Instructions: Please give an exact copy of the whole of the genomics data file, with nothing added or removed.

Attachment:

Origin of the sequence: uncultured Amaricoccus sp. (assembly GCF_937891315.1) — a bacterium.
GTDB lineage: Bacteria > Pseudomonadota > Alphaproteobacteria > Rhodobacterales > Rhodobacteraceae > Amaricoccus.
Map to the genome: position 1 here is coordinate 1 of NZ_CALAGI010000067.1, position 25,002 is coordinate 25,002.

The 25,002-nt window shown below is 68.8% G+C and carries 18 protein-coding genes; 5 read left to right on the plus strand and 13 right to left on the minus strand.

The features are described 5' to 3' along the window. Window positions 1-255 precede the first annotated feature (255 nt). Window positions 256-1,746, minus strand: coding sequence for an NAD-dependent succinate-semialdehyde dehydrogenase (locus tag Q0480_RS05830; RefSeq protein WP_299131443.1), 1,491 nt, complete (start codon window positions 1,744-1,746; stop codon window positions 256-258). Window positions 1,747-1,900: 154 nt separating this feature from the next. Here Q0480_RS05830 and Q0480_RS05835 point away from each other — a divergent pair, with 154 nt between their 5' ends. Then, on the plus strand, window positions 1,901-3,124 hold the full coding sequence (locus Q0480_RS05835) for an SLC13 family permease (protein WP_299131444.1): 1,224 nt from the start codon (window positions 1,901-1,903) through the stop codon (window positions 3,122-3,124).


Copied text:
Origin of the sequence: uncultured Amaricoccus sp. (assembly GCF_937891315.1) — a bacterium.
GTDB lineage: Bacteria > Pseudomonadota > Alphaproteobacteria > Rhodobacterales > Rhodobacteraceae > Amaricoccus.
Map to the genome: position 1 here is coordinate 1 of NZ_CALAGI010000067.1, position 25,002 is coordinate 25,002.

The 25,002-nt window shown below is 68.8% G+C and carries 18 protein-coding genes; 5 read left to right on the plus strand and 13 right to left on the minus strand.

The features are described 5' to 3' along the window. Window positions 1-255 precede the first annotated feature (255 nt). Window positions 256-1,746, minus strand: coding sequence for an NAD-dependent succinate-semialdehyde dehydrogenase (locus tag Q0480_RS05830; RefSeq protein WP_299131443.1), 1,491 nt, complete (start codon window positions 1,744-1,746; stop codon window positions 256-258). Window positions 1,747-1,900: 154 nt separating this feature from the next. Here Q0480_RS05830 and Q0480_RS05835 point away from each other — a divergent pair, with 154 nt between their 5' ends. Then, on the plus strand, window positions 1,901-3,124 hold the full coding sequence (locus Q0480_RS05835) for an SLC13 family permease (protein WP_299131444.1): 1,224 nt from the start codon (window positions 1,901-1,903) through the stop codon (window positions 3,122-3,124).